Every morning, Tony Dokoupil joins Anthony Mason and Gayle King for his early-morning shift with “CBS This Morning.” The dashing newsman, and dad, has been doing his job from home, like so many of his other network colleagues, and he wraps up his a.m. shift at his basement station just in time to have a bite of breakfast with his wife, MSNBC anchor, the spirited Katy Tur, and their baby boy, Teddy, before things go into overdrive to get her ready for her afternoon and evenings of airtime from her home desk.

Any mention of Teddy or his eight-year-old daughter and 11-year-old son can bring a smile to Tony Dokoupil that only a father can know, and the devoted dad and journalist did head up a sublime feature story for fathers this morning, June 19.

This morning, however, the most demonstrable emotion from the co-anchor was prompted by his moving sendoff and salute to his mother, Gail, who is retiring from her work as a public school teacher after 41 years. No words could convey more respect or genuine adoration than the tears that came to the son’s eyes before the first sentence was uttered. The heart and realness was a meaningful departure from morning TV Shows typical fare.

‘The Talk of the Table’ turns into a warm journey for Tony Dokoupil

On “CBS This Morning,” “Talk of the Table” is a regular segment of the morning show’s second hour. Each of the hosts shares a story that he or she wants to share, and hopefully, one that will lift the spirits of the viewers.

Almost immediately after Tony Dokoupil spoke that his special story was about “my mom, Gail,” his floodgates of emotion gave way to tears.

The newest and youngest member of the morning team never apologized. He only said, “you'll see that we are criers in my family.” “It's okay, go, Tony,” encouraged Gayle King. “This is sweet.” Tony Dokoupil proceeded to take everyone watching on a lovely, personal journey that will always be remembered.

He displayed a photograph of Gail in her first year of teaching in 1980, while she was pregnant “with me,” as he confessed. Alongside the first image was one of his mom now, with more gray hair but the same enormous radiance in her eyes and her smile.

Tony Dokoupil championed his mother as a devoted special education teacher (and I can verify that devotion as one myself-- also retired.) He choked up as he related her constant advocacy for her students and attaining resources they needed so much.

She also was an ambassador for her field in gaining respect and support. Her greatest joy was “to see her students succeed,” as Tony praised. “Well done, Mom!” he echoed, still wiping tears. “It’s such a good life,” Dokoupil added, with a definite focus that changing a young person’s destiny yields far more lasting value than dollars alone.

Tony Dokoupil has learned firsthand that a teacher’s heart knows no bounds

Gayle King always says that she's willing to ask the questions that everyone wishes they could. She also likes to talk to everyone, whether an old friend or new “CBS This Morning” guest. The delay effect of cyber-hosting together is touchy and can come off as though she is interrupting, but this morning, she truly wanted to know why Tony Dokoupil was so unspeakably touched by this momentous day and decision for his mother.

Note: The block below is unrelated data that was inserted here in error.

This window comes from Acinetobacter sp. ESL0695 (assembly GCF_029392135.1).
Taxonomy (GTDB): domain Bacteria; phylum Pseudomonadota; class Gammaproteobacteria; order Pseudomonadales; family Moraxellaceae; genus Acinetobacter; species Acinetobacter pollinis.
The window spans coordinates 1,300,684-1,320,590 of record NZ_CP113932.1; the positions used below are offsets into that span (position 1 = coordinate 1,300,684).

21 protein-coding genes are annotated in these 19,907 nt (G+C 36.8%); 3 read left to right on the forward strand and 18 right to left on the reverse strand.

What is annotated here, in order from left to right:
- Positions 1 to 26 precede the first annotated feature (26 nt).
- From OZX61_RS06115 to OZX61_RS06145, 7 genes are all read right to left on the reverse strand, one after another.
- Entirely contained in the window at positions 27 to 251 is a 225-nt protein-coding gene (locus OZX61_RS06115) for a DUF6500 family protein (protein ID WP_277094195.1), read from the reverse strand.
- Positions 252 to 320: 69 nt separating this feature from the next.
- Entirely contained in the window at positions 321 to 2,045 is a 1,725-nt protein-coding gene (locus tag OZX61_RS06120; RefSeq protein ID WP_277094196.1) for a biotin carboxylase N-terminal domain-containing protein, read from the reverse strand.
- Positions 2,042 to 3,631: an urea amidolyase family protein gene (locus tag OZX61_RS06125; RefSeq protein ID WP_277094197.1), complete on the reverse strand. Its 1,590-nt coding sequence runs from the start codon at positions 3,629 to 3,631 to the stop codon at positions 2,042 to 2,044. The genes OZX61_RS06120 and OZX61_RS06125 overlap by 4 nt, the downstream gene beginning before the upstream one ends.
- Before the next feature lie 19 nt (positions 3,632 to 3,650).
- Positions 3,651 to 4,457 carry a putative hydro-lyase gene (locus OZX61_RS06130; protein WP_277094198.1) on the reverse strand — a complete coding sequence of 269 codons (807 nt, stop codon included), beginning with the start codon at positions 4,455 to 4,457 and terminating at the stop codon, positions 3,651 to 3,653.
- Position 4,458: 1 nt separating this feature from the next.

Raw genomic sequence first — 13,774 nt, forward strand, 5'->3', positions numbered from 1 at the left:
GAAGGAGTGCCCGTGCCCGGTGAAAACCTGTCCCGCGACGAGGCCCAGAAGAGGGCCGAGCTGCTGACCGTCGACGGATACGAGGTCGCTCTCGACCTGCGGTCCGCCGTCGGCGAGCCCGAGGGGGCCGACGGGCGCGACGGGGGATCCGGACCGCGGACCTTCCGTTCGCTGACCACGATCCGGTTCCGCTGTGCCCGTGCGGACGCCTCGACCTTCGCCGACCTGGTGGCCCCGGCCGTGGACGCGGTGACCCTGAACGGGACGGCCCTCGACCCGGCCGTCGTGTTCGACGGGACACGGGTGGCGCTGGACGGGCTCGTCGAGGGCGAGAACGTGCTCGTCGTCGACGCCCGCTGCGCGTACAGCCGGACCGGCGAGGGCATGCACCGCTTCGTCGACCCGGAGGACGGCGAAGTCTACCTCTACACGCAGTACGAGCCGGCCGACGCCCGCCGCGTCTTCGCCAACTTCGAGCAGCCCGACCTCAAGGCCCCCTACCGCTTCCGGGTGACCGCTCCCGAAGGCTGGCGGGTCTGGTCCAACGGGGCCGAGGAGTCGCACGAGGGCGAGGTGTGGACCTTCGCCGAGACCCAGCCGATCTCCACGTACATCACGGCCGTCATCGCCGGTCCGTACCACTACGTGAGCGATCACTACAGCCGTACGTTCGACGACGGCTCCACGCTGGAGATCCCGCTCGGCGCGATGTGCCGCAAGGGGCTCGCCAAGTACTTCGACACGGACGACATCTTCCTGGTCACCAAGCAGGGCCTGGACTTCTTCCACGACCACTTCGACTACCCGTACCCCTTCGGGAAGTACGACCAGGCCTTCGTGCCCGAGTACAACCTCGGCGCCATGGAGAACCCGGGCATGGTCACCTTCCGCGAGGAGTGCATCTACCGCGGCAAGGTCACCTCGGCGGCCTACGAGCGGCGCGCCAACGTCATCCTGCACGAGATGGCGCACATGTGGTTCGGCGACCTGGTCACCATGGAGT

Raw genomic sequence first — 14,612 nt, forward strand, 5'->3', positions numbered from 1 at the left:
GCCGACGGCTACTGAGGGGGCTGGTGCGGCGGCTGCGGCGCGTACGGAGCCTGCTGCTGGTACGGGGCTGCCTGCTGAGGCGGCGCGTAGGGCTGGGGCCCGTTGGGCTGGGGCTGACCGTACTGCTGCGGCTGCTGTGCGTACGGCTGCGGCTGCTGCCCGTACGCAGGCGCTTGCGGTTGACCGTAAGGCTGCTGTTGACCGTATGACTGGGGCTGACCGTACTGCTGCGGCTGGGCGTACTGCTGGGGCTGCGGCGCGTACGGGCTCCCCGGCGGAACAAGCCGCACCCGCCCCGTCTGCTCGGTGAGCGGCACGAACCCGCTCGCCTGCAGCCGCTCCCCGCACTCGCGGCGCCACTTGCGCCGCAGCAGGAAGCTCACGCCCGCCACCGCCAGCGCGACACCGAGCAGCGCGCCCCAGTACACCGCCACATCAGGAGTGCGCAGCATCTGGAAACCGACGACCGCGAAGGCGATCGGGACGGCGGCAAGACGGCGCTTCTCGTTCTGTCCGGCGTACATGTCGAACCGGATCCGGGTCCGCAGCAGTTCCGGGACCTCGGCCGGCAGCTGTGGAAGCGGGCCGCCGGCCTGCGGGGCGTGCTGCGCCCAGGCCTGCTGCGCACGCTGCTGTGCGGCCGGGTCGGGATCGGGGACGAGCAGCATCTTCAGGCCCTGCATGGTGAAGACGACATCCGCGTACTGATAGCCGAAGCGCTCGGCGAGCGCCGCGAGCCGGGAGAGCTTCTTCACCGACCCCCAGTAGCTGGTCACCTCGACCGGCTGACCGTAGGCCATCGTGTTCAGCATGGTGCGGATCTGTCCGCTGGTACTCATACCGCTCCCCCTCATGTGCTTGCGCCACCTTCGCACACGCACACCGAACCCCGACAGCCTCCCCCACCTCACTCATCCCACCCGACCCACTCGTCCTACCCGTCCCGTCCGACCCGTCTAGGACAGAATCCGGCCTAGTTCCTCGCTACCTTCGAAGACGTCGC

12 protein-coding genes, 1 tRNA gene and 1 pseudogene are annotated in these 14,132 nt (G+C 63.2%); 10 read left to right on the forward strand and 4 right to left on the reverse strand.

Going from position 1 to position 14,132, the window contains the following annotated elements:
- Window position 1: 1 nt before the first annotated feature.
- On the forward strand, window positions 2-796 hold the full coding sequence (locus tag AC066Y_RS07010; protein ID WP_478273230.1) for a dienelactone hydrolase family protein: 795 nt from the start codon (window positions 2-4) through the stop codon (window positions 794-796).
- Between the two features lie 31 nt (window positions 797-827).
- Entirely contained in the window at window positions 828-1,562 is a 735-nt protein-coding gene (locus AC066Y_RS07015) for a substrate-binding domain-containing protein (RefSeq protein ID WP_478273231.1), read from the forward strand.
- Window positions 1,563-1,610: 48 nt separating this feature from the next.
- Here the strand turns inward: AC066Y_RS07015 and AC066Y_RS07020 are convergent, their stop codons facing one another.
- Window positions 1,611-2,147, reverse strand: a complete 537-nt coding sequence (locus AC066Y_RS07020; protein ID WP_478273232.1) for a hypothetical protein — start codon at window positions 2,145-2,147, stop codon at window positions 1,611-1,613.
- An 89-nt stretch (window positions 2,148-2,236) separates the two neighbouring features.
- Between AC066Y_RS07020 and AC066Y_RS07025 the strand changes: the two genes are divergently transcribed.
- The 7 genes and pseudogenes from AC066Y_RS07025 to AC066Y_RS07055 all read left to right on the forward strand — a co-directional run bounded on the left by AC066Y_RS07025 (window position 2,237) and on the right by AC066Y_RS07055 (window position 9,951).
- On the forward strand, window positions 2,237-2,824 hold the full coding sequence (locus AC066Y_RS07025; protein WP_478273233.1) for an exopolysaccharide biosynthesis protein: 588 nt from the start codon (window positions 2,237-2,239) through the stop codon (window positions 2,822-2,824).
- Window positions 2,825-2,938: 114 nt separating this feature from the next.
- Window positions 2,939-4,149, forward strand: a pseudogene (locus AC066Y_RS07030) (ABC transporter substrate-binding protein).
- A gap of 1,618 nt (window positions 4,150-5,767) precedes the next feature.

“My dad wasn't around. She raised me,” rightly ascribed the broadcaster. Tony Dokoupil also credited that “she took thousands of kids under her wing over the years.” She reminded Tony that he had many brothers and sisters “out there” who he will never know.

In 2019, just after joining “CBS This MorningTony Dokoupil related to Stephen Colbert that he had reconnected with his father, who was known as “Big Tony” in drug-running circles.

The younger Dokoupil had no idea, growing up in Miami, that Anthony Edward Dokoupil was big in the drug business. He found out as a young journalist that real estate was only his cover occupation. Dad left for good when his son was 6 and was busted in 1992 and served time for a deal involving 17 tons of Colombian drugs. After the CBS co-anchor and Katy welcomed their son, the granddad came for a visit.

Tony described his dad as a “very principled marijuana dealer” who thought he was bringing something that delighted and calmed people in these very hectic times. The senior Dokoupil “rained marijuana over the whole Northeast,” elaborated the son in his book, “The Last Pirate.”

Being a present dad is the dearest lesson for Tony Dokoupil

Tony Dokoupil and Katy Tur are a terrific tag team when it comes to work and parenting, even during these times of social protest and pandemic.

When it comes to retirement, the son fears that his mother won't be able to keep away from the classroom.

“I held it together,” he insists on their conversation last night. “She was crying and said she had already had two glasses of wine,” divulges the devoted son. Tony Dokoupil also revealed that she already had applied to be on the substitute teacher list. Lounging simply isn't in Gail’s wheelhouse.

Tony talked with dads of all colors and situations in honor of Father's Day and was captured celebrating treasured time with Teddy, wearing Birkenstocks and socks, and cheerfully holding a stuffed bunny in his mouth. There's nothing this dad won't do.

One dad said his job was to “uproot every tree” that might impede his sons’ path.

Another said that he wants his son to walk into a room one day and realize that “he is supposed to be there” because his father prepared him to be there.

With his wry wit and smile, Tony Dokoupil compared being a dad to driving with headlights at night. “You can only see so far ahead of you, but you usually get there safe,” he assures of the important, but uncertain, role.

This dad learned valuable lessons in simply being there and showing love on a daily basis, from a mother born to do the job of two parents and to be a mother to many.